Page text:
We were growing weaker day by day ; were disposed to 
lie down most of the time, but knew that would not do, so 
resolved to walk as much as possible. We craved vege- 
tables, and scurvy began to appear, sores breaking out on 
our limbs. One day a naval ofiicer bought a watermelon. 
As he devoured it I sat and watched him, the water running 
out of my mouth ; when he had finished he threw the rind 
on the garbage pile, and I was there. I ate it so snug that 
there was not much left for the next. 

Lieutenant Osborne and myself were the only officers of 
the 19th in the jail yard ; the rest we left at Macon. One 
day a detachment came into the workhouse, the next build- 
ing to ours, and I received a note, which was thrown over 


the wall, informing me tliat Captain Hume and Adjutant 
Curtis were with them. Exchange stock was unsteady ; 
several officers were exchanged by special order, some of 
them through the assistance of friends south, others by the 
influence of friends in Wasliington. Often the report would 
come in that a general exchange had been arranged, and the 
cry would go through the yard "Pack up, pack up, all 
exchanged." While it was an old story, and some of our 
comrades had heard it many times, the faintest hearts grew 
stronger and visions of home would come, only to be swept 
away by the fact that the morrow found them starving in 
prison as before. 

The life in the jail yard began to tell on us. At Macon 
groups would get together, sing old army songs, and merry 
laughter would be heard as some wit told his story, but now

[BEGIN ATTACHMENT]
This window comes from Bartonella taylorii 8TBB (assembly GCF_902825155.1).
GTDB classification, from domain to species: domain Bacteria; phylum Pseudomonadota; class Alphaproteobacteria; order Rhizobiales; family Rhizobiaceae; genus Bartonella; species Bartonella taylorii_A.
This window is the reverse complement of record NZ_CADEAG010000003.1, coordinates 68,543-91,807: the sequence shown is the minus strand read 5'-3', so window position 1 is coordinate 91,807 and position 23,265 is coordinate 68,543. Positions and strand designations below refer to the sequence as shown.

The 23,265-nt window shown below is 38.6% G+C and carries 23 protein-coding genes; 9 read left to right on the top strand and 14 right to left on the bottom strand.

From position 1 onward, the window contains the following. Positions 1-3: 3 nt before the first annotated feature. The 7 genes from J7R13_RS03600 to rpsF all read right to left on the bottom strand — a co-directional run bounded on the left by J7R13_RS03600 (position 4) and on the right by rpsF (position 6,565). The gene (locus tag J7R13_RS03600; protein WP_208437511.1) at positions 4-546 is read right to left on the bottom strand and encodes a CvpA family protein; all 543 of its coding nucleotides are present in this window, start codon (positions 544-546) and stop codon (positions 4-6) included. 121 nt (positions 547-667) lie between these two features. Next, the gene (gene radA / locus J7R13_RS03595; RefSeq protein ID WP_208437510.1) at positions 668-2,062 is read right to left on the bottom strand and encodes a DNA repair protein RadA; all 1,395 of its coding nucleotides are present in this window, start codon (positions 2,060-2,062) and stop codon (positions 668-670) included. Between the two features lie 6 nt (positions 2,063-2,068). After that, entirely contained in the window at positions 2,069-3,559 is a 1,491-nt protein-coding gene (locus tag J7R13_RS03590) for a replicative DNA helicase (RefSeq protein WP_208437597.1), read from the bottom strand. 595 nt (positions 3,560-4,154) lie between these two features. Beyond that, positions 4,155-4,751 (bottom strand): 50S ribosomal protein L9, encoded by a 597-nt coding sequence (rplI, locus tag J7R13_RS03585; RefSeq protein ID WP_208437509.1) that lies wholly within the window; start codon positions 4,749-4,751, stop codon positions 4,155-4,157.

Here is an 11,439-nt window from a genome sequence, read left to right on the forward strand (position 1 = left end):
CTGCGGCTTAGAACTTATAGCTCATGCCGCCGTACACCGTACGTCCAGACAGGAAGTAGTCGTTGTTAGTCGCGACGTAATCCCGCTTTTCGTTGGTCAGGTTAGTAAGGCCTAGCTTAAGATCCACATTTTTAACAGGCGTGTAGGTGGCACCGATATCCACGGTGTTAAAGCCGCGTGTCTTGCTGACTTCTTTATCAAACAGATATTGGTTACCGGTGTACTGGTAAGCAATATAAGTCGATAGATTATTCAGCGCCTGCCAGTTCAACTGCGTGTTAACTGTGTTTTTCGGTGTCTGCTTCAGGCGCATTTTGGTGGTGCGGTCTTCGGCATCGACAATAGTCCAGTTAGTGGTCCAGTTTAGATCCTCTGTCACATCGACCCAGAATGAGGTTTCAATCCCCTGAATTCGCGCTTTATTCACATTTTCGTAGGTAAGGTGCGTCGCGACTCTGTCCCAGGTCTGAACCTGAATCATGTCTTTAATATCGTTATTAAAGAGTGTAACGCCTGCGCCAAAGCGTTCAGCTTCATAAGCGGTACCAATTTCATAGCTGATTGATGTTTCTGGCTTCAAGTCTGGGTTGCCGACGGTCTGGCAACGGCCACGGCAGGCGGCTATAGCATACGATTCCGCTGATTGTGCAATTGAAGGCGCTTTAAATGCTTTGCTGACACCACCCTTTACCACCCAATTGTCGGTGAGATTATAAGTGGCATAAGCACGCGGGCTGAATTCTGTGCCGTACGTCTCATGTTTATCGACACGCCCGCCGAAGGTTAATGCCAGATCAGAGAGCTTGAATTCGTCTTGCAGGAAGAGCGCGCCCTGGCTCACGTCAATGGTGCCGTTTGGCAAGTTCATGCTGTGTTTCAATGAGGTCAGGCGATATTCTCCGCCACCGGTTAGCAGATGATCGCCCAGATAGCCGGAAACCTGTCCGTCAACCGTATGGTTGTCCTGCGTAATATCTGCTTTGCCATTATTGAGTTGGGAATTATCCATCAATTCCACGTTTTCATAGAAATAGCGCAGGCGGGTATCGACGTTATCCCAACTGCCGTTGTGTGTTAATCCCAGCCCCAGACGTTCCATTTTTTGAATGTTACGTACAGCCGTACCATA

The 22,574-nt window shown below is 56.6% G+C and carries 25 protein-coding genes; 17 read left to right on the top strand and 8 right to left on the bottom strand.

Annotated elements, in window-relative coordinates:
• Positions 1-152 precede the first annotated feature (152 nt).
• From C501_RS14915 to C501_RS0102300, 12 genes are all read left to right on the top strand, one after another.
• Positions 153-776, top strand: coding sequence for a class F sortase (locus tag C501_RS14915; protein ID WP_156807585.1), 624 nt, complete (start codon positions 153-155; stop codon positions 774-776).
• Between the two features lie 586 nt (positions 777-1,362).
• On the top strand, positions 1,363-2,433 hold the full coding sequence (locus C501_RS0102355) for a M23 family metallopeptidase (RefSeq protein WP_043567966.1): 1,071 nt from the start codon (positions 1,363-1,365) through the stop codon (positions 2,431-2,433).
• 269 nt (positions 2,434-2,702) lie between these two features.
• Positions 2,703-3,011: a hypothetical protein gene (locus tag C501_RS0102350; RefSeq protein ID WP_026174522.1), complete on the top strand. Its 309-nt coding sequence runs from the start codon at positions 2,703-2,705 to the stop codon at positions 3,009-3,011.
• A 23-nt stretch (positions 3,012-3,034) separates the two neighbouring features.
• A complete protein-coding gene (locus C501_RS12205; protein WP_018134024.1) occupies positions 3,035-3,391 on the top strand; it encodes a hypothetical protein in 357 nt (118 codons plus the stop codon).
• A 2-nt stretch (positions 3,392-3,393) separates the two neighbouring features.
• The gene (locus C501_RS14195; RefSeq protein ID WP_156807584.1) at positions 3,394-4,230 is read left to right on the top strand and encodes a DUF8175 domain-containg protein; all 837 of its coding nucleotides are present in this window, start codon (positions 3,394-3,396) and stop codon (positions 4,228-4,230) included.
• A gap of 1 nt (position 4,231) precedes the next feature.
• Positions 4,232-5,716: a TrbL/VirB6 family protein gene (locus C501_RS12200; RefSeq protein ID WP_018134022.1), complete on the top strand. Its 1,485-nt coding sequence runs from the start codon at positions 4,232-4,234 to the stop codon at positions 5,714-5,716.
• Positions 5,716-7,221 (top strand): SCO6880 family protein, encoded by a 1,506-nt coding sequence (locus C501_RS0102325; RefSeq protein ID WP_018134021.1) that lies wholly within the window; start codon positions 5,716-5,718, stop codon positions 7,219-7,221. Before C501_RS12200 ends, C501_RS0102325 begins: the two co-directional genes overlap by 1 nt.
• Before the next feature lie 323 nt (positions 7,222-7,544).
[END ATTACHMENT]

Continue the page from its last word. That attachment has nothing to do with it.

we heard no songs ; the men walked about sullen and silent ; 
it required little provocation to bring on a fight, as all were 
nervous and irritable. Our quarters grew worse each day, 
as nothing was done to change the sanitary condition of the 
yard, and six hundred men, each doing his best, could not 
keep it clean unless assisted from the outside. 

About the middle of August we were told by the rebel 
officer in charge that if we would give our parole not to 
escape they would provide better quarters for us. At first 
the feeling was general that we would not do it ; but after a 
while they began to go out, those who had talked the loudest 
being the first to go. Our little mess reasoned together; 
we feared that we should die here, as we sufiered as much for 
want of shelter as food ; we saw that the chances for escape 
were very poor, and, as all the field officers had signed, con- 
cluded we would. This parole was an agreement that they 


should furnish us good quarters in the old United States 
Marine Hospital and we should have the liberty of the house 
and yard, in consideration of which we were not to escape. 
We were the last squad to leave the yard and as we went 
took an old " A " tent that the rebels had brought in a few 
days before for some sick men. Although we had been in 
prison but eight weeks we had learned the ropes and took 
anything we could lift. 

We found on arriving at the Marine that we had made a